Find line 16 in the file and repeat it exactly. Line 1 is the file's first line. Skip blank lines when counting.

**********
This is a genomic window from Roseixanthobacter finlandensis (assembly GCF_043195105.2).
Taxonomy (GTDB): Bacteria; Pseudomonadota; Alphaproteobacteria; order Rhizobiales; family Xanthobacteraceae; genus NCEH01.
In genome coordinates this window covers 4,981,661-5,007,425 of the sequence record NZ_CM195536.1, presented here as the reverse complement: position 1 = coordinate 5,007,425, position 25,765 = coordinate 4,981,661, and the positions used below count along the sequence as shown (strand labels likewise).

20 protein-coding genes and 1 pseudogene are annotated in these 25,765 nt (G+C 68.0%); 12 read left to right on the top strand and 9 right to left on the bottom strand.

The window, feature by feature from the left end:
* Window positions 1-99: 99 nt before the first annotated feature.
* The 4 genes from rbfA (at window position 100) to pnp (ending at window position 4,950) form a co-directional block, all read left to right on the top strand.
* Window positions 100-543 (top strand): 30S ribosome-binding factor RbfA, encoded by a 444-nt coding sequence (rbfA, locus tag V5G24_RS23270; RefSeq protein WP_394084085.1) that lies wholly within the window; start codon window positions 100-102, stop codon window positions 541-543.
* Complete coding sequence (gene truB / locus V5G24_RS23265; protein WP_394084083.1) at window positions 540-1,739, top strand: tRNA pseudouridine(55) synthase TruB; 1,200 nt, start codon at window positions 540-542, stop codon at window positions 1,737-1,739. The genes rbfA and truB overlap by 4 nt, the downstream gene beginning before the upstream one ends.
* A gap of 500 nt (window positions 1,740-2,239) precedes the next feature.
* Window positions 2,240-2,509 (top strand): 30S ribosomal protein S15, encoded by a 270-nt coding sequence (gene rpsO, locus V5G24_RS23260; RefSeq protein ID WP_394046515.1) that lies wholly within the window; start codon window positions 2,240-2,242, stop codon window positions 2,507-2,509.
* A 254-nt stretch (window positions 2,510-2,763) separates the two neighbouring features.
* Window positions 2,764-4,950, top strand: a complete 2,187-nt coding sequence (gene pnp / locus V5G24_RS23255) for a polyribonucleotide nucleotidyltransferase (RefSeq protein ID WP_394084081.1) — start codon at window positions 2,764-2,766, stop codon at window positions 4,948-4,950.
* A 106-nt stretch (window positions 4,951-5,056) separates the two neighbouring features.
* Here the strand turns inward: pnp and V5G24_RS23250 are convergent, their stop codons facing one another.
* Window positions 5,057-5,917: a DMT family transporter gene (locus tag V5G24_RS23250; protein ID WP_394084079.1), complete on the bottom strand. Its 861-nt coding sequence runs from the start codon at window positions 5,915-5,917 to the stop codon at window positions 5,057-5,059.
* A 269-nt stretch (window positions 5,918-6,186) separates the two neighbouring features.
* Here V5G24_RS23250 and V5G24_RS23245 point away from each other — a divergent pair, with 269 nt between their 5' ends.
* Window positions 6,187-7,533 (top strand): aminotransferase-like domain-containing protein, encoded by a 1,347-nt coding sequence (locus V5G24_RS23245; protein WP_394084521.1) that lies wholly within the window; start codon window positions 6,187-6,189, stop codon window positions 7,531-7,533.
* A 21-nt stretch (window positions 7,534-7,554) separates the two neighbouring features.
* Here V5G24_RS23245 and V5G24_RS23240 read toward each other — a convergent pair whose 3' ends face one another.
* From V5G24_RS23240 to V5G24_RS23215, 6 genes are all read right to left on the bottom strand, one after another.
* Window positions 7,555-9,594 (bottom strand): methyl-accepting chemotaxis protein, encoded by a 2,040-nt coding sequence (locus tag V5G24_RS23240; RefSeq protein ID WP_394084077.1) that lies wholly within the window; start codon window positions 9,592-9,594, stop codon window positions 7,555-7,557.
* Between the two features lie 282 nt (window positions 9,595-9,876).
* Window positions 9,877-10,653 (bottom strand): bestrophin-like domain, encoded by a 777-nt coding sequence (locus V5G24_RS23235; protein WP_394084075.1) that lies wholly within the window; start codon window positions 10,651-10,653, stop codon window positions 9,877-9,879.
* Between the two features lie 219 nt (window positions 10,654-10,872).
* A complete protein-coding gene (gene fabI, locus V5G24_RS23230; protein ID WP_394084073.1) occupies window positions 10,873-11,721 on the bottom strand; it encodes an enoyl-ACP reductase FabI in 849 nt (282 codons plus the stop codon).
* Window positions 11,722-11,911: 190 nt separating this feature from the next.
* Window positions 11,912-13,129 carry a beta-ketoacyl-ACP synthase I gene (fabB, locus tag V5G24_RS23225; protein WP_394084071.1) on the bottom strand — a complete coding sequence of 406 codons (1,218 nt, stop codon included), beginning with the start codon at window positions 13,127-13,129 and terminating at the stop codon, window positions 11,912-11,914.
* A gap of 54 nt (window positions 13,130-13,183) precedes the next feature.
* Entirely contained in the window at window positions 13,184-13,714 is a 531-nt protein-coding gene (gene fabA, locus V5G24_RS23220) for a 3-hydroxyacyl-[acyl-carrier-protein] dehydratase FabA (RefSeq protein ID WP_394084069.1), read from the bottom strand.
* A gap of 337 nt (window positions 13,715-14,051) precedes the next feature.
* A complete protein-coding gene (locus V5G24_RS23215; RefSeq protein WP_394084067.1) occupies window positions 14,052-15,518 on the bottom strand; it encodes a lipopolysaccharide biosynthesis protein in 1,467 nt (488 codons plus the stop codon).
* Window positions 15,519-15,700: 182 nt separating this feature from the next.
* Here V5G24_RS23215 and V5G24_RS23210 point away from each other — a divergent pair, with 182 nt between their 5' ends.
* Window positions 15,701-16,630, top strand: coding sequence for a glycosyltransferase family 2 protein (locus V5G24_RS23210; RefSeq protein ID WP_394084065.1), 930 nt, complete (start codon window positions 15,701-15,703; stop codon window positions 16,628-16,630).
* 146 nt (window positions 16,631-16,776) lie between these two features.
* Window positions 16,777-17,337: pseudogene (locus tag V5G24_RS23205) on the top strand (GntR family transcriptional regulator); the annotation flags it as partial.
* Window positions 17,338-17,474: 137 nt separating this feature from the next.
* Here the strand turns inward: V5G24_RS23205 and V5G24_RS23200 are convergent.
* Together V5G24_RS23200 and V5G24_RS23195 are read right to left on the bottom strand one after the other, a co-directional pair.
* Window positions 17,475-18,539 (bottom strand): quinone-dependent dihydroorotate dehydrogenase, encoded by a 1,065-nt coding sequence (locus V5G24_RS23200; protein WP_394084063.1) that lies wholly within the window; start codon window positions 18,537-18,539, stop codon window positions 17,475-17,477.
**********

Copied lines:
* Window positions 5,057-5,917: a DMT family transporter gene (locus tag V5G24_RS23250; protein ID WP_394084079.1), complete on the bottom strand. Its 861-nt coding sequence runs from the start codon at window positions 5,915-5,917 to the stop codon at window positions 5,057-5,059.